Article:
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Gay, Spearmon show speed at Penn Relays

29 April 2007
www.wcsn.com

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Tyson Gay passes the baton to Wallace Spearmon in the first 400-meter relay exchange (Dave Ungrady) Tyson Gay passes the baton to Wallace Spearmon in the first 400-meter relay exchange (Dave Ungrady)
www.wcsn.com
By Dave Ungrady

While teammates at the University of Arkansas, sprinters Tyson Gay and Wallace Spearmon never lost a 400-meter relay race. That included an NCAA Division I title in 2005 during Gay's last year at Arkansas while Spearmon was a sophomore.

In 2006, they ran together on relay teams that clocked two of the three fastest times in the world, including a world best as part of a U.S. team that ran 37.59 seconds at the IAAF World Cup in Athens last September.

Saturday, the two teamed up for the first time as part of a U.S. men's 400-meter relay team in the USA vs. the World competition at the Penn Relays and continued their winning ways.

Gay ran the first leg and Spearmon the second as the Americans ran 38.35 to stay unbeaten in the event since it was first run in 2000. Jamaica finished second in 38.89, and the USA Blue team finished third in 38.97.

The United States again dominated the competition, winning five of the six contended relay races for the second consecutive year. Overall, Team USA has won 41 of 46 events in the eight-year history of the USA vs. the World competition.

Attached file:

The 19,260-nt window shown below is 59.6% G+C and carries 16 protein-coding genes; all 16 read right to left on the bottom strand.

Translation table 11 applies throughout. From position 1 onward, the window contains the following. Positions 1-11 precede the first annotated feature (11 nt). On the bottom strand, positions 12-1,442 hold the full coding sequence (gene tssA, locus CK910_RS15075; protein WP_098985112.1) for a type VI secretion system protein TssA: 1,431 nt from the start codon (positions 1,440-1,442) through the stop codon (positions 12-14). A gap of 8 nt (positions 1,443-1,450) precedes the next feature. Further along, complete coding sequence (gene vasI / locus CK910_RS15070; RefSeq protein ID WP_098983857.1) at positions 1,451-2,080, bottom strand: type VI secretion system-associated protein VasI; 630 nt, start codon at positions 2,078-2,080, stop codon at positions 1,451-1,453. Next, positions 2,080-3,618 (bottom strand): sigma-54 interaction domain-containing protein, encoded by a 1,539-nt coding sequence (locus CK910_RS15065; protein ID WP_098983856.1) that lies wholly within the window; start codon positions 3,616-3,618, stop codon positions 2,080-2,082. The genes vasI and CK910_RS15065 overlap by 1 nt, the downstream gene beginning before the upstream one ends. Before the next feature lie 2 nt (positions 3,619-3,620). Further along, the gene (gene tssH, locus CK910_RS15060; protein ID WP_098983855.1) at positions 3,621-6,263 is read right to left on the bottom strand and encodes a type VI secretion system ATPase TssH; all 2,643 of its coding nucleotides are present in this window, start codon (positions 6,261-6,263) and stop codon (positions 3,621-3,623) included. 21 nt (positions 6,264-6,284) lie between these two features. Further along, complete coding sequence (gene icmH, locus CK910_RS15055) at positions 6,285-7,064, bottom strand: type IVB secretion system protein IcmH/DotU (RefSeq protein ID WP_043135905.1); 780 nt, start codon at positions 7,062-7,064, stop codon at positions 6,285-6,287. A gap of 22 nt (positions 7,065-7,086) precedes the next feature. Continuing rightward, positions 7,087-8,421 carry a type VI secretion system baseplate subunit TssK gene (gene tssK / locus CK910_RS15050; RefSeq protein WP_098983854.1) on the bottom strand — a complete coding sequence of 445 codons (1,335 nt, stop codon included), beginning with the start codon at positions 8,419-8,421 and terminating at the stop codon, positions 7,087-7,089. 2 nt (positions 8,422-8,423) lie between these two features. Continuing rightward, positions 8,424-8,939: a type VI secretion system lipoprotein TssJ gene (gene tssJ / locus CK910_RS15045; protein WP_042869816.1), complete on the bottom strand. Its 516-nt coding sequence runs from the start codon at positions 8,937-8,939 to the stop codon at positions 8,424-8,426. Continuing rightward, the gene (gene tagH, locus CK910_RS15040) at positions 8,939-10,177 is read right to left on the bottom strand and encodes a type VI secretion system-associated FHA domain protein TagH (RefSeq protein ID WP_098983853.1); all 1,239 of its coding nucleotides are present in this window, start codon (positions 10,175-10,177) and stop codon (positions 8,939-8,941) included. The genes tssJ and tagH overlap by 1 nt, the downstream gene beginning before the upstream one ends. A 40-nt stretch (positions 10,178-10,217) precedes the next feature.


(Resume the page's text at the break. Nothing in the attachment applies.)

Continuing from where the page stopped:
The U.S men's 400-meter relay team won despite a troubled first baton pass between Gay, who ran the lead leg, and Spearmon.

"I don't think Wallace got out, and I was afraid of running into Jamaica's lane," said Gay. "Dwight Thomas of Jamaica looked like he was close to my lane."

The U.S. maintained a slight advantage through Darvis Patton's third leg, and 200-meter world champion Shawn Crawford anchored the team to a comfortable victory.

"I've been known to mess up a baton, and I've had past history of messing up in the Penn Relays," Crawford said. "I get anxious, so I just wanted to maintain. When you're in the front, you don't know what you're doing to the people in the back."

Crawford, running in his third consecutive USA vs. the World 400-meter relay at Penn, appeared relieved that his Penn Relays experience was over.

When asked why he ran at the meet this year, he said, "I could be a team player and say yes, it's very important. But to me, I don't look at it as important. I ran for my sponsor Nike because it's a requirement for me. They're probably going to kill me for saying that, but it's honest and I try to be honest with everybody.

"The main thing, especially in an Olympic year and a world championship year is that we want to get training in so that whenever we get to the USA Trials, or the world championships and the Olympic games, we want to be able to make it through three rounds," he said. "I'm thankful for it and I'm happy to be with my guys, but I would love to be at home training, preparing myself for [the world championships in] Osaka this year and catapult into Beijing next year."